• Car fringe benefits

    If you make a car you own or lease available for the private use of your employee, you may provide a car fringe benefit.

    For fringe benefits tax (FBT) purposes, a car is any of the following:

    • a sedan or station wagon
    • any other goods-carrying vehicle with a carrying capacity of less than one tonne, for example a panel van or utility (including four-wheel drive vehicles)
    • any other passenger-carrying vehicle designed to carry fewer than nine passengers.

    If the vehicle provided doesn't meet the definition of a car, and your employee has private use of the vehicle, the right to use the vehicle may be a residual fringe benefit.

    Private use

    A car is taken to be available for the private use of an employee on any day that they or their associates:

    • use it for private purposes
    • are allowed to use it for private purposes.

    If a car is garaged at or near your employee's home, even if only for security reasons, it is taken to be available for their private use regardless of whether or not they have permission to use the car privately. Similarly, where the place of employment and residence are the same, the car is taken to be available for the private use of the employee.

    Generally, travel to and from work is private use of a vehicle.

    Exempt car benefits

    There are some circumstances where use of the car is exempt from FBT. For example, an employee’s private use of a taxi, panel van or utility designed to carry less than one tonne, is exempt from FBT if its private use is limited to:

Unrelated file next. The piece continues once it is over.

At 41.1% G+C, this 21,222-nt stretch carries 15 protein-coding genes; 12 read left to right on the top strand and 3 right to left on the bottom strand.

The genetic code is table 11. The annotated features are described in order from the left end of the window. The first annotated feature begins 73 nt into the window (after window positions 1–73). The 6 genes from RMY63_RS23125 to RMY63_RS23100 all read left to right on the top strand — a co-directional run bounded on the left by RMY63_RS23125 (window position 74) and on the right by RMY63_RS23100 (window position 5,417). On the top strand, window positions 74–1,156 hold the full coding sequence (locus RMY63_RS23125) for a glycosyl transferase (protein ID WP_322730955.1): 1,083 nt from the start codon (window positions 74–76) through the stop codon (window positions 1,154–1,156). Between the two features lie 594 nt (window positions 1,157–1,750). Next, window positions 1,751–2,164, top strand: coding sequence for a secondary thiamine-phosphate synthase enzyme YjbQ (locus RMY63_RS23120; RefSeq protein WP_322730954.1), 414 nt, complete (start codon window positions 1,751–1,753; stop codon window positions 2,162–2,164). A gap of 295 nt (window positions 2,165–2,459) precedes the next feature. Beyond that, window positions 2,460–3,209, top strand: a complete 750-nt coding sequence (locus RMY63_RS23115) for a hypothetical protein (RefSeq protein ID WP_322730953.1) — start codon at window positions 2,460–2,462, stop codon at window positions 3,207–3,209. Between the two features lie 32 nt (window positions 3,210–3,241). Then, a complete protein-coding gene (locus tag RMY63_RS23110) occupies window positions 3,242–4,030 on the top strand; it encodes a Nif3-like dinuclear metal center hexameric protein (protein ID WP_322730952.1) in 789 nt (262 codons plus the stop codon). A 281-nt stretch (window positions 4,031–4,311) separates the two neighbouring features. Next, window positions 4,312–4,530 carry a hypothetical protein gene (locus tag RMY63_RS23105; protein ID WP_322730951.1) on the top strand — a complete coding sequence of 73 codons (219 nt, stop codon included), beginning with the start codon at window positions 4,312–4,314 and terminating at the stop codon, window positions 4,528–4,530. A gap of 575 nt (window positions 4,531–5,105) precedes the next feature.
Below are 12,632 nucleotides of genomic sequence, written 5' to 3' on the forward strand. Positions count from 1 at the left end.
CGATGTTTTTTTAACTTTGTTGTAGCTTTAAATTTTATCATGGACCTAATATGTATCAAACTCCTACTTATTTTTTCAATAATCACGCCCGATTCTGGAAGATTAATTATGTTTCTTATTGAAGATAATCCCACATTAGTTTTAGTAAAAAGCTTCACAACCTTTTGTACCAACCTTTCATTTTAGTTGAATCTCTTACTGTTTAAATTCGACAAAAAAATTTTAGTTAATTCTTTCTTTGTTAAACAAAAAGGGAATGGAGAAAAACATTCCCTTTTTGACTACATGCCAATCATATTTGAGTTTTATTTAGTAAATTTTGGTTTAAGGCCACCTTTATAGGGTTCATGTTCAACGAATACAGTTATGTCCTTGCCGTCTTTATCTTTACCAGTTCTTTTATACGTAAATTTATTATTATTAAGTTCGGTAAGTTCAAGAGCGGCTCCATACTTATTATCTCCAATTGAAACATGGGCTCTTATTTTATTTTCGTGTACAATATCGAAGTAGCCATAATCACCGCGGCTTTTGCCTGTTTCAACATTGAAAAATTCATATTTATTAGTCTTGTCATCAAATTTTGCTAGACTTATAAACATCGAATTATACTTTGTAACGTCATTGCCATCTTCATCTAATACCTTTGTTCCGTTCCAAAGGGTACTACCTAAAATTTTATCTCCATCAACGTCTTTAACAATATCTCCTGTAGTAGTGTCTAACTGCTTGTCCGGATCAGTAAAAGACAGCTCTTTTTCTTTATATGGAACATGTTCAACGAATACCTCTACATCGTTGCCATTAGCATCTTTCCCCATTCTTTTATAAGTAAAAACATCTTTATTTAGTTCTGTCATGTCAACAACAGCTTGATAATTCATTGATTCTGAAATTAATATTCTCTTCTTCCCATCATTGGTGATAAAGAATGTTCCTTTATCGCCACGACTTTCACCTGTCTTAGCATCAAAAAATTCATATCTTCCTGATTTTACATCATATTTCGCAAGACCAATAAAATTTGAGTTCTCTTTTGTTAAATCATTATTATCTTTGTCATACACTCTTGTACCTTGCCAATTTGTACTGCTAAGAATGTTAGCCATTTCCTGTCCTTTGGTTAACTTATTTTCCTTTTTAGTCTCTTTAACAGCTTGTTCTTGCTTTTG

• travel between home and work
    • incidental travel in the course of performing employment-related travel
    • non-work-related use that is minor, infrequent and irregular (for example, occasional use of the vehicle to remove domestic rubbish).

    Other benefits relating to the use of a car

    Other benefits you provide relating to the use of a car, whilst not constituting a car fringe benefit, may instead constitute an expense payment or residual fringe benefit. For example:

    • if you pay for, or reimburse, an employee’s expenditure on road tolls, you may be providing an expense payment fringe benefit
    • if you allow an employee to use your electronic toll tag, you may be providing a residual fringe benefit
    • if you allow private use of a motor vehicle that is not a car, you may be providing a residual fringe benefit.

    Next steps:

    See also:

    Last modified: 23 Jan 2015QC 43853